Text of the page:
The Stevens lab investigates the causes of autoimmune diseases, and pursues innovative new treatments for a variety of childhood disorders.
Learn more about the lab's projects and research areas:
Maternal microchimerism and autoimmune diseases
The Stevens lab is investigating whether maternal microchimerism - a phenomenon where cells are transferred from mother to fetus and remain in the child - could play a role in triggering autoimmune diseases.
Dr. Anne Stevens and her colleagues helped prove that a mother's cells stay in her child's blood and organs for years. Since these cells are foreign to the child, it would seem likely that the child's immune system would see the maternal cells as invaders and attack them. The Stevens team is unraveling how the body is programmed to tolerate maternal cells - and whether mistakes in that process trigger autoimmune diseases by causing the immune system to turn against maternal cells.
Investigating PDL1 in patients with lupus
In healthy people, a protein called PDL1 acts as an "off switch" on the surface of infection-fighting T cells. The protein keeps T cells under control by limiting their number and suppressing their activity. But this system can break down. The Stevens lab discovered that PDL1 is often missing on the cells of children with active lupus. This potentially explains why their immune system spins out of control and turns against them.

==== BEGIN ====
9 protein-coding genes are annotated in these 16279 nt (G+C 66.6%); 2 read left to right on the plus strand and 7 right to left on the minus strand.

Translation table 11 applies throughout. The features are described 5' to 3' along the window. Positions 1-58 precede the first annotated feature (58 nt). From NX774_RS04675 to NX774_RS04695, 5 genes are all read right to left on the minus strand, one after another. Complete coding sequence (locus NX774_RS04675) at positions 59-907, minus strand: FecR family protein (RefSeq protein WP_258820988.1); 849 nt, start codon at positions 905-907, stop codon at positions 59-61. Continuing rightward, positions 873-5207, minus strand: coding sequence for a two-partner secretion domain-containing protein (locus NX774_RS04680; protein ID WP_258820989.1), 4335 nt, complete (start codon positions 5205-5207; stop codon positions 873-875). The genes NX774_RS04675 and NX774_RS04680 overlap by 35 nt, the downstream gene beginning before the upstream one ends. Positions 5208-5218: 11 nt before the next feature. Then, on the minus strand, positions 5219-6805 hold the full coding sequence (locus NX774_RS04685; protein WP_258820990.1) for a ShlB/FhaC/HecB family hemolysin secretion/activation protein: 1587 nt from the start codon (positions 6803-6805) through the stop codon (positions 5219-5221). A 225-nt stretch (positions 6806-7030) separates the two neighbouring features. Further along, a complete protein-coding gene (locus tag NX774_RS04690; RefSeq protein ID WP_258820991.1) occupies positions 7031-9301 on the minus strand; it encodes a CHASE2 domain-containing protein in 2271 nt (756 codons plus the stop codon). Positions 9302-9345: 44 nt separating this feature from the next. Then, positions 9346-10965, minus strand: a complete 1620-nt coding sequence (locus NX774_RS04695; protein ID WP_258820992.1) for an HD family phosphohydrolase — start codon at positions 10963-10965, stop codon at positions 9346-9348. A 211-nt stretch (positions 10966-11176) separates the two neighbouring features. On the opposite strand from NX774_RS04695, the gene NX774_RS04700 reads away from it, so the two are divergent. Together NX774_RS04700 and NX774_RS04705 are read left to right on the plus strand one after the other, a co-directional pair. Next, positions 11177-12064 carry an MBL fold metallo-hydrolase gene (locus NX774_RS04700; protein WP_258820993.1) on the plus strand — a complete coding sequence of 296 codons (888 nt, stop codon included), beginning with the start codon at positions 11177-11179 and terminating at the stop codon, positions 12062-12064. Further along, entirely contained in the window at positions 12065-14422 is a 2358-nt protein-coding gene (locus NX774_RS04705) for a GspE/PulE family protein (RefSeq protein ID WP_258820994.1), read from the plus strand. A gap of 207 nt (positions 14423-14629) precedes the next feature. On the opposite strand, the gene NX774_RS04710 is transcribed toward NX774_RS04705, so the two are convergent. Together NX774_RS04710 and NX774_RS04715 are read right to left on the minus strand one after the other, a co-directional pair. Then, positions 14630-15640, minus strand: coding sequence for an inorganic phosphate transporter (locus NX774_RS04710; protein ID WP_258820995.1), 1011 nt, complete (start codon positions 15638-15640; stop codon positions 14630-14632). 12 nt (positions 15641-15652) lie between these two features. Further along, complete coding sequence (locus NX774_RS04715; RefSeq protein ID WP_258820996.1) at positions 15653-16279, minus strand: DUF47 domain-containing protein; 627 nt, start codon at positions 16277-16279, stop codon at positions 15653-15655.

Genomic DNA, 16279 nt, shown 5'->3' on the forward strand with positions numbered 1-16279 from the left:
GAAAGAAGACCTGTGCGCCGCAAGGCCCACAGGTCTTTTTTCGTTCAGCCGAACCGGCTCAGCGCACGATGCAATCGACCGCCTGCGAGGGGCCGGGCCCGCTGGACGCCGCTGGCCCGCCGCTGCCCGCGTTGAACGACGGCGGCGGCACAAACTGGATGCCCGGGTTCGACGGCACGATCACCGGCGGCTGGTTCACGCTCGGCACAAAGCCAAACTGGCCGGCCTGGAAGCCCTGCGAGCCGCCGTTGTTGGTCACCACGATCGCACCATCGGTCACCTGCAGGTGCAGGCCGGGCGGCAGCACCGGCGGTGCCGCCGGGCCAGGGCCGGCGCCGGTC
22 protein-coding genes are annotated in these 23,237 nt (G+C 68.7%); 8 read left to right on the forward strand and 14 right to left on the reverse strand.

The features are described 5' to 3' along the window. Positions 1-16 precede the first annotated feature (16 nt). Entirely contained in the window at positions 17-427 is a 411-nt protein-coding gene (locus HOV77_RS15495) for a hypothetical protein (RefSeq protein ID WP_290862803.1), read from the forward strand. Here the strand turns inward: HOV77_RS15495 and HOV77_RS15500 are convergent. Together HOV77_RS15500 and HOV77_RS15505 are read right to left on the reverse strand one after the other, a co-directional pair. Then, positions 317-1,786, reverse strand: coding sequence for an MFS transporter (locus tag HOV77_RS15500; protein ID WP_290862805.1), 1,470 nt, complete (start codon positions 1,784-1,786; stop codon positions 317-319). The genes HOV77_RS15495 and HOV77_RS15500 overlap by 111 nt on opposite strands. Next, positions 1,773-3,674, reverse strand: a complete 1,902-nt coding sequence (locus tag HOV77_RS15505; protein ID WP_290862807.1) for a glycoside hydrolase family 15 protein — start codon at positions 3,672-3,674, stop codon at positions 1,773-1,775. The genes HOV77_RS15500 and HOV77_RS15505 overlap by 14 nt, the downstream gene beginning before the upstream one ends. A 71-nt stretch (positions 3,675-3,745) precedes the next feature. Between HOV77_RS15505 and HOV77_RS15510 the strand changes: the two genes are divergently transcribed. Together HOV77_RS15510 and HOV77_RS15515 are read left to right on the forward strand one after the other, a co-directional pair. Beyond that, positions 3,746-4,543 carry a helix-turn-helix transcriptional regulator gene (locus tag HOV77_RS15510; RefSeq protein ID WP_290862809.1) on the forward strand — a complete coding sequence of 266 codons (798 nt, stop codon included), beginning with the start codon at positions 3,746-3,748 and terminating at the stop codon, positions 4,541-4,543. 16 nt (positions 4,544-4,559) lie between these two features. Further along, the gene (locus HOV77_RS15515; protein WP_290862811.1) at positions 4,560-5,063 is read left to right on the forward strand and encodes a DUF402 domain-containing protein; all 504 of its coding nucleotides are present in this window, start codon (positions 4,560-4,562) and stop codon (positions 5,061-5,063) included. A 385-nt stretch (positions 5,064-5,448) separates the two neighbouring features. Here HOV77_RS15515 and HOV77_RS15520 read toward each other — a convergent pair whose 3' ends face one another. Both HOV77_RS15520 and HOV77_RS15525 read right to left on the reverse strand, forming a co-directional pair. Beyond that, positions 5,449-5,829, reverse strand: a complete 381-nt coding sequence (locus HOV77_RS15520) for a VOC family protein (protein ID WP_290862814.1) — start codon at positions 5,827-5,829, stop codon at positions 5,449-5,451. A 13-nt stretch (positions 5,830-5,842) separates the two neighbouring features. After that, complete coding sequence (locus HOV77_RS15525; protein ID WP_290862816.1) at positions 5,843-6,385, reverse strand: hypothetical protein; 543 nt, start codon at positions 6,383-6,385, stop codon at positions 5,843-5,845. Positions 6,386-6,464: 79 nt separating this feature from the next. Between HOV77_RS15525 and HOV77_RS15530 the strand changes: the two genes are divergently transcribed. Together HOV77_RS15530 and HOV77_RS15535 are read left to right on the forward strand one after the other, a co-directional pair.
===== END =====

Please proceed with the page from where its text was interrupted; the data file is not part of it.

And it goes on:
The Stevens lab is trying to pinpoint exactly how the body produces and regulates PDL1, and is investigating ways to fix this process when it malfunctions. For instance, enzymes called caspases can destroy PDL1, and these enzymes are overactive in children with lupus. Stevens and her colleagues are testing drugs that inhibit these enzymes, with hopes that the drugs could restore PDL1 in patients with lupus.
Helping doctors choose the right treatment for lupus patients
The Stevens lab developed a test that helps doctors choose the right treatment by determining if a child with lupus is having a lupus flare or is suffering from an infection. In the case of a lupus flare, the patient needs drugs that will suppress the immune system's attacks. If the child has an infection, doctors can decrease medications that suppress the immune system, helping it fend off the infection.
Studying a drug that could improve lupus treatment
The Stevens lab is partnering with Kineta Inc., a Seattle-based biotechnology company, on a collaboration called the Alliance for Children's Therapeutics (ACT). ACT investigates whether an innovative drug, ShK-186, could be an effective treatment for systemic lupus erythmatosus (SLE). The drug is designed to suppress immune activity by blocking a chemical pathway, called KV1.3, that activates certain immune cells and controls whether they proliferate.
The Stevens team is studying the role of KV1.3 channels in children with lupus kidney diseases (lupus nephritis, or LN). These studies are the foundation for future research on whether ShK-186, which potentially stops immune cells from attacking patients, can be an effective treatment for SLE and LN.
This lupus research could pave the way toward better treatments for several autoimmune diseases including multiple sclerosis, type I diabetes and rheumatoid arthritis.
- If you're interested in participating in a lupus research study, please email Dr. Anne Stevens. Children with lupus and healthy kids can participate and accelerate progress toward new treatments.
Understanding the genetics of lupus